The day after Christmas can be a little depressing. The last gift has been opened, the last Hallmark movie watched, and the cat finally has free rein over the Christmas tree. But don’t be sad. The holidays aren’t over yet. New Year’s Eve is only a week away with all the hope and promise of a brand-new beginning.
Are you making any New Year’s resolutions? If you are, do any of them involve your money? If so, you’re in good company. Common New Year’s resolutions include paying off debt and saving more. Unfortunately, our resolutions, money or otherwise, tend not to fare very well. In fact, 35% of us will have given up by the end of January. Most of the rest of us aren’t far behind. continue reading
As I mentioned in my recent post about love, gift giving is my love language. I show my love by sending the most thoughtful gifts to those I love. I must say I’m quite good at it.
But there’s just one little problem.
Things can get, well, a little out of hand.
It’s so easy to get caught up with the gift-giving spirit of the season, and the catchy Christmas carols don’t exactly help…Santa honey one thing I really do need, the deed to a platinum mine…or I want a hippopotamus for Christmas…or all I want for Christmas is my two front teeth…or all I want for Christmas is you…
You get the idea. Whether it’s your Instagram feed or your friends or the displays at the store, everywhere you look, you are prompted to want something or buy something. Charge it and pay for it later.
I’m not saying gifts are bad. But really, do your loved ones and friends want you to blow out your budget on things you can’t afford? Probably not.
This year, make a plan and stick to it. My friend and financial sherpa Peggy Doviak, whose book has been helping the Chairman and I get a handle on our finances, shares a few ideas on how to make this the best Christmas ever without breaking the bank.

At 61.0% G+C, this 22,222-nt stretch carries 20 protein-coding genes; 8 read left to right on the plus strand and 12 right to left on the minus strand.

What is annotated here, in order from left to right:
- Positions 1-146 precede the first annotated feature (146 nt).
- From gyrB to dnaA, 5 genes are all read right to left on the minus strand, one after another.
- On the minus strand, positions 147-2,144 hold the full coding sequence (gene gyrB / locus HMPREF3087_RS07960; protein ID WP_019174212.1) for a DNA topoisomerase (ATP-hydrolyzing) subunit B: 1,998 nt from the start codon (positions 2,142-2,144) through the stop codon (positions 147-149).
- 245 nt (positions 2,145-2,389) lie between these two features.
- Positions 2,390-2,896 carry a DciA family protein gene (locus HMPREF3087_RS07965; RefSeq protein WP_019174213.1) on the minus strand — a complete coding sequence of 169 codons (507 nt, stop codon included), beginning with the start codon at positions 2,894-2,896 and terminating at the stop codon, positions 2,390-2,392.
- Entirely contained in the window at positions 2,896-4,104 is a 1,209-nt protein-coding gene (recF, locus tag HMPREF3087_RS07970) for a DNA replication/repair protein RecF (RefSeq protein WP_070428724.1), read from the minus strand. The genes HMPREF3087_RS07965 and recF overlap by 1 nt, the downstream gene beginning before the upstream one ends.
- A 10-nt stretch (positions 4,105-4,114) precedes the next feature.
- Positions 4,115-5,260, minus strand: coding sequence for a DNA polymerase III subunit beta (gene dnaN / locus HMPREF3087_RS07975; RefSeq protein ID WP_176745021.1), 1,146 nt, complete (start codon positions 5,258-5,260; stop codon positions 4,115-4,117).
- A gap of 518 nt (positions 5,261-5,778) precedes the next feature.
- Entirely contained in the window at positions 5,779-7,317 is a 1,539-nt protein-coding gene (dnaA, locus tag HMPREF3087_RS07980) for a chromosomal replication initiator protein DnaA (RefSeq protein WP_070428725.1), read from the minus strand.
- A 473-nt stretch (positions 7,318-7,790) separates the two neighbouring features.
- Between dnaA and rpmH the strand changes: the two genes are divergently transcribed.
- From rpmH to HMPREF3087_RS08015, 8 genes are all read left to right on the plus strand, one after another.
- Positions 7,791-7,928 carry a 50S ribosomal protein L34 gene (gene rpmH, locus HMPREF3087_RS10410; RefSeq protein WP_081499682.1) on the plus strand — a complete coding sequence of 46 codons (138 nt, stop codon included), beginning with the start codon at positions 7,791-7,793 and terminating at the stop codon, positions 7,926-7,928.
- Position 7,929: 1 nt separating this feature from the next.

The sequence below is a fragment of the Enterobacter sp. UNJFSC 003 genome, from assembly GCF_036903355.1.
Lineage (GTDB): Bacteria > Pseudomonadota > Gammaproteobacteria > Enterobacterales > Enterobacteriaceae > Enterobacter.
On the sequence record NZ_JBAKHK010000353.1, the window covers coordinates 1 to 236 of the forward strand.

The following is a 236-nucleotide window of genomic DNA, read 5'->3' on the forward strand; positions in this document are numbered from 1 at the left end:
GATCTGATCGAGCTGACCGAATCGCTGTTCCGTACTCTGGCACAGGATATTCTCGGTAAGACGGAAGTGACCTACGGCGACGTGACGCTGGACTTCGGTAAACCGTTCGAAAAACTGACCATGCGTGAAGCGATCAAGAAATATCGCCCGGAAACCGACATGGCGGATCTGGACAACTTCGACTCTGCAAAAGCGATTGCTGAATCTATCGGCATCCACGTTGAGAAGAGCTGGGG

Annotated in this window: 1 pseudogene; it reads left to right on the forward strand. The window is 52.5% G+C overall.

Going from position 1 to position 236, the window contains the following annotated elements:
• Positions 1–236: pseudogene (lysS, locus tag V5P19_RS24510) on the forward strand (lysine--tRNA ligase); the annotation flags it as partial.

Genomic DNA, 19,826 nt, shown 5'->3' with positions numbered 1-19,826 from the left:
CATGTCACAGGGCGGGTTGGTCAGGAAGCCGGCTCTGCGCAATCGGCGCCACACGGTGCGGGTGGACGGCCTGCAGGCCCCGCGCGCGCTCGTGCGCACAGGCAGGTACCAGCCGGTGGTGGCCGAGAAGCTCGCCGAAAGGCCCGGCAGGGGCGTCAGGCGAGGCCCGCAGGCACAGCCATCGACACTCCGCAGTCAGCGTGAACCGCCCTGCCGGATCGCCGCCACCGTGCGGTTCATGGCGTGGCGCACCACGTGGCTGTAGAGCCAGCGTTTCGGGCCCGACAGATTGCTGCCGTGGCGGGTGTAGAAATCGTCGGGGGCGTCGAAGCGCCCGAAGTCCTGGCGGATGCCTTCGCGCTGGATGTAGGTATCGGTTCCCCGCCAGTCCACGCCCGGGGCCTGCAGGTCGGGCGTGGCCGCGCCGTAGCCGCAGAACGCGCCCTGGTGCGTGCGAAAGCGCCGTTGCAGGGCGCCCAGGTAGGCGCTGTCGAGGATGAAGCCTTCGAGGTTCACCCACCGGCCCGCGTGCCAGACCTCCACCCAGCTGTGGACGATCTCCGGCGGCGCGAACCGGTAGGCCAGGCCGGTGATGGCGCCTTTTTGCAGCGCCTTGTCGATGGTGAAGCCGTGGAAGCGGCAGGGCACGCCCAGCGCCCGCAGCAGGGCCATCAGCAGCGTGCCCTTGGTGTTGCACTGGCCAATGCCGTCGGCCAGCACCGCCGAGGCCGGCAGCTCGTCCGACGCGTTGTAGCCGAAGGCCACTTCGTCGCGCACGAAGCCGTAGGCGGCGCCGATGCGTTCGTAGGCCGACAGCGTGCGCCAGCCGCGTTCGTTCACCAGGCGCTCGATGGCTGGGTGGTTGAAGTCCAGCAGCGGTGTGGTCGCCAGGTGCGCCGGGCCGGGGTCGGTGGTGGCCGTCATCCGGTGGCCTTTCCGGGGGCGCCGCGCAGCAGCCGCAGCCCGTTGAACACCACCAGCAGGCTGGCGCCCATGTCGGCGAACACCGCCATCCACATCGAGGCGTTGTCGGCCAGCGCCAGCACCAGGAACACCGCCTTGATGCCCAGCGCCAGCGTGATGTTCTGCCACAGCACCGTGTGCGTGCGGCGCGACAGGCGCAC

Do the upcoming holidays fill you with joy or dread? Are you already wearing cozy holiday sweaters, drinking hot cocoa, and watching Hallmark movies? Or do you find yourself wondering whether Scrooge was right, and we really should be boiling people in their own plum pudding?
I think money is one of the leading causes of holiday stress for people. We want to create the perfect event, and we try not to think of the bill that will arrive in the mail around January 15th. Well, here’s the good news—it’s possible to have a great holiday season and stay out of debt. Planning ahead, being willing to spend hours rather than dollars, and knowing how to say “no” can help you have a wonderful, prosperous December. continue reading
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Have you noticed that here at FierceBeyond50, I post about all kinds of topics relevant to the beyond 50 lifestyle, everything from health and fashion, to downsizing and personal relationships, but not finances?
There’s a reason for that.
I suck at money. Big time.
When the conversation drifts toward topics of personal finance, one of two things happens. Either I start to feel very bored and very sleepy, or I experience the anxiety that can only be overcome by starting a new craft project.